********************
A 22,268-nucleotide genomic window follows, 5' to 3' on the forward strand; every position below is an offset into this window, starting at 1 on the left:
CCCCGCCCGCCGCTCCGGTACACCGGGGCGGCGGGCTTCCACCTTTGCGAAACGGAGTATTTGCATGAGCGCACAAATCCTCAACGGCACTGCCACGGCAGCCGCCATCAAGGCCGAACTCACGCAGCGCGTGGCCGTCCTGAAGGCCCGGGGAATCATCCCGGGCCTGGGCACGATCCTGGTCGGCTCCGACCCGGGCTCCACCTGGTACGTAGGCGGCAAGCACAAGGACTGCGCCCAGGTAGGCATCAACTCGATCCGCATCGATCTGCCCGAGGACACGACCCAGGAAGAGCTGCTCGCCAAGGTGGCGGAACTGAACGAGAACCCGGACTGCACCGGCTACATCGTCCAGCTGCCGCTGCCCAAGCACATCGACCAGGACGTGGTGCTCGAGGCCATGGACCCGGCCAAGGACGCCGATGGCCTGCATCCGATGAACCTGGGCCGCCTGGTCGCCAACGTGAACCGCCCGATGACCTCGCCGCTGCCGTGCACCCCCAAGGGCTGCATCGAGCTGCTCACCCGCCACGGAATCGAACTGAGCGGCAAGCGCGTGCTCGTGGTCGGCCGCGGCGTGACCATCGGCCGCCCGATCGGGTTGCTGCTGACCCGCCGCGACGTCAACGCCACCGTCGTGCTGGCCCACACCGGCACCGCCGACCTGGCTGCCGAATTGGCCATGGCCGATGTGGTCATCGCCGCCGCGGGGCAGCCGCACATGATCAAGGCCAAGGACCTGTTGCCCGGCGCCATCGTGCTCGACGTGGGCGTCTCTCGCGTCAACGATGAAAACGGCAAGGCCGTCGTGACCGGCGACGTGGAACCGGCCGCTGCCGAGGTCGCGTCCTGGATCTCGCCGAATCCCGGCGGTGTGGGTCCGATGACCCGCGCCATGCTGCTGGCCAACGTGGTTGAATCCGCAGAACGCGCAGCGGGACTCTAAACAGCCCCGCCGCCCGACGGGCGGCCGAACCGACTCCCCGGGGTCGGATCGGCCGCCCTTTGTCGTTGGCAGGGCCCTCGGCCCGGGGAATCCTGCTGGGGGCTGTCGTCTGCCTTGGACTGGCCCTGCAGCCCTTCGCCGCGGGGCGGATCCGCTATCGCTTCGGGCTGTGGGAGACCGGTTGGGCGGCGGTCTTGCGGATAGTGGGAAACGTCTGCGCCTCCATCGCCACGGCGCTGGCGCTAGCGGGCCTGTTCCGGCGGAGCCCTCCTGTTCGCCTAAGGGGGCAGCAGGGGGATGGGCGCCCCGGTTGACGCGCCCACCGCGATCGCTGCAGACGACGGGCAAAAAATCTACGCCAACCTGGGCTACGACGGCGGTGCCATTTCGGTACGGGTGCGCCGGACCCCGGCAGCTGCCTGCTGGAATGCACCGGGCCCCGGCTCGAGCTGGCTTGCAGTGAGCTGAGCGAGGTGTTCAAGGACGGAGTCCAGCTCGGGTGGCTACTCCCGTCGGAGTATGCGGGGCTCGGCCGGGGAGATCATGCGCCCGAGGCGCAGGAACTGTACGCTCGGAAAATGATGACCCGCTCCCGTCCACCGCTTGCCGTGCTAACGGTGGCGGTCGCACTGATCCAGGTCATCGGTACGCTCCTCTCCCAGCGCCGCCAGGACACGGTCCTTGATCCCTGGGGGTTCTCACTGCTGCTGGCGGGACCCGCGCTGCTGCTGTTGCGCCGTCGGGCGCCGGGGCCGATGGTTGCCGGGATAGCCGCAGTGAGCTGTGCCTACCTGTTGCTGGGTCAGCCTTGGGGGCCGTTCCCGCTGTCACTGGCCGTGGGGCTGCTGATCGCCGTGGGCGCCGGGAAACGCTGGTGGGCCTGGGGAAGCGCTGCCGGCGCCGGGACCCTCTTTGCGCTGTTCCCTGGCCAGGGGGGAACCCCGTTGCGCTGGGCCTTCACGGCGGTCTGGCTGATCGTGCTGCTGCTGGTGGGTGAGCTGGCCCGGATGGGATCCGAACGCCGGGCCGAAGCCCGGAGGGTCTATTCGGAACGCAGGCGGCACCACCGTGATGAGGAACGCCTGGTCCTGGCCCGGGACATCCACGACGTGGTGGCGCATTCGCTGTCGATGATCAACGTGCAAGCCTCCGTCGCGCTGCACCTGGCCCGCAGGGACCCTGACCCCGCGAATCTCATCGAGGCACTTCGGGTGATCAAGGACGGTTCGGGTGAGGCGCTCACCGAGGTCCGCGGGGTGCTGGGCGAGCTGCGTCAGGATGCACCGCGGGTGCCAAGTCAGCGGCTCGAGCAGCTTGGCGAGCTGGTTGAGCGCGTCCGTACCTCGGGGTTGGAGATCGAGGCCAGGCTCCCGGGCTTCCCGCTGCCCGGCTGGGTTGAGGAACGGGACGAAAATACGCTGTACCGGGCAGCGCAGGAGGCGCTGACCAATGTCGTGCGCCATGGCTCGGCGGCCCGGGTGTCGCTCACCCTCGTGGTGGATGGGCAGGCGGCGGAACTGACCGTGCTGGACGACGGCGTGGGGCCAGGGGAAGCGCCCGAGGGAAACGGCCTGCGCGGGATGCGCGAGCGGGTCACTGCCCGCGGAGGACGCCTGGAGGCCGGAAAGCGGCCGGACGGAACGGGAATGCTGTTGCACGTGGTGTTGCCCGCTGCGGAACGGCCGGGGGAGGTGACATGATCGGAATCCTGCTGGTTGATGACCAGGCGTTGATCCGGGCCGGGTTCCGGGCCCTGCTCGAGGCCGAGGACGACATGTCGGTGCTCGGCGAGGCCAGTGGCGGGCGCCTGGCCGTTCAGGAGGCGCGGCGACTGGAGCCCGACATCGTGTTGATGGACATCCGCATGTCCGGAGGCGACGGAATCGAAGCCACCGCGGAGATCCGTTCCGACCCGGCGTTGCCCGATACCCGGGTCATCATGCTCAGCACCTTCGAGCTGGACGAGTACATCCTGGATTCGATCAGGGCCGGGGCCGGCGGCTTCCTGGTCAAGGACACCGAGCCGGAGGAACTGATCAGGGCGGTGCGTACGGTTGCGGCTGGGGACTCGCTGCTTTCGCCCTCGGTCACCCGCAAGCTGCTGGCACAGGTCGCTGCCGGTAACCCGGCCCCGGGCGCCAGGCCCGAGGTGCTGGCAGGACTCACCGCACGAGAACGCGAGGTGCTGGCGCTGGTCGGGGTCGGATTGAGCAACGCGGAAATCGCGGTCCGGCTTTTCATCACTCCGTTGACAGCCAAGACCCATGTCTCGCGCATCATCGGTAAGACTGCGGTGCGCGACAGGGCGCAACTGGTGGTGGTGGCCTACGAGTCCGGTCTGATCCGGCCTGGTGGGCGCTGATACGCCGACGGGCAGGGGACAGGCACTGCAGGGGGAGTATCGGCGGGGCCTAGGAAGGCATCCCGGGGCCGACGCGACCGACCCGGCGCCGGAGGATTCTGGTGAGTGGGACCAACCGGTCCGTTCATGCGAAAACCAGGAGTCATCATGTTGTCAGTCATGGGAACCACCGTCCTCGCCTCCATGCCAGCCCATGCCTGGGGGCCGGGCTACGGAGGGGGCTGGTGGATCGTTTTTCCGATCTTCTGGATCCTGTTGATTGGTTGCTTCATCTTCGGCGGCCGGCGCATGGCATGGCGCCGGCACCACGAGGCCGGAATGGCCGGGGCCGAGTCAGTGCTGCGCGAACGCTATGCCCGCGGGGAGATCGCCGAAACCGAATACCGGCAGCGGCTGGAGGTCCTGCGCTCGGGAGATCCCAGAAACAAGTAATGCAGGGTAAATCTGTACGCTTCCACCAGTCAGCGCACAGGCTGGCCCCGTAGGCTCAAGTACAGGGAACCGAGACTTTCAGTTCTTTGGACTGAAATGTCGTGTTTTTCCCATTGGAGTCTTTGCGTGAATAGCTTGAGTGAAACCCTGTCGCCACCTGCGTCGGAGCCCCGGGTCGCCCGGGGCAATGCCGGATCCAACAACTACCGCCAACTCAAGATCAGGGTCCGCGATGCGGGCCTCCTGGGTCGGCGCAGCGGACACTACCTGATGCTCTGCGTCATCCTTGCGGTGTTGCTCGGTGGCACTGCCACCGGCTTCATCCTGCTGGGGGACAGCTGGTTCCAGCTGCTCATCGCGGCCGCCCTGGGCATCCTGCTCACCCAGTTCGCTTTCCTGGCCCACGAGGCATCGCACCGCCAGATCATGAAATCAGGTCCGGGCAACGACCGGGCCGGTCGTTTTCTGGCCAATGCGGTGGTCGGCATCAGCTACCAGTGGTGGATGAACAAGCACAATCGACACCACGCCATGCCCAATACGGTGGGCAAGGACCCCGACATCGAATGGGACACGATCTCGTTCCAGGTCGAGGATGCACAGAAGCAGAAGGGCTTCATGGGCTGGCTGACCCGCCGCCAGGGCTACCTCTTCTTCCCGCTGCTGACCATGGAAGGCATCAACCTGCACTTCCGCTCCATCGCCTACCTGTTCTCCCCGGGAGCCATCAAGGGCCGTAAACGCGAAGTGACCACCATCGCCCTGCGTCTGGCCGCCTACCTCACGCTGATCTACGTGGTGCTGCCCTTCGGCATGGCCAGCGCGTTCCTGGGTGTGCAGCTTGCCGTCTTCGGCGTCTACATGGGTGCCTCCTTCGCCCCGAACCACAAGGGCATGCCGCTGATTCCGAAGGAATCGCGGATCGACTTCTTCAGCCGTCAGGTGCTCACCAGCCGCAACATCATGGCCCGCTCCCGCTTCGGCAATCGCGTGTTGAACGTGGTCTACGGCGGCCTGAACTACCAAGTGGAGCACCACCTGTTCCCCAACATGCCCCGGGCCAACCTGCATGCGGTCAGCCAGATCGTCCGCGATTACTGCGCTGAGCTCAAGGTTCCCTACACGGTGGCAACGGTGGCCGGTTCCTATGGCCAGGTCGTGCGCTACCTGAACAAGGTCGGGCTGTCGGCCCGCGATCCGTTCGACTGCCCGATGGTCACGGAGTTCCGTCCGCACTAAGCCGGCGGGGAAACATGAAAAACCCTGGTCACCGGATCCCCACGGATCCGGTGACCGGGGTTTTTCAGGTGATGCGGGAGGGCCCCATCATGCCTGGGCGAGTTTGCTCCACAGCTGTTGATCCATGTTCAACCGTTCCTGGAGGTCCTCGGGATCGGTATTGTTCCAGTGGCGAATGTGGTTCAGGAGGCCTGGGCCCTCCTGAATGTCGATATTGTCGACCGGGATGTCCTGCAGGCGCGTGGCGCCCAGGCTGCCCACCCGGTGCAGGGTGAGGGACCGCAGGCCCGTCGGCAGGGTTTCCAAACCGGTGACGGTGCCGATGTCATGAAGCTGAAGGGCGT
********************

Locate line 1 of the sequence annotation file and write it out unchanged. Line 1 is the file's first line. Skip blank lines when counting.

A 22,268-nucleotide genomic window follows, 5' to 3' on the forward strand; every position below is an offset into this window, starting at 1 on the left: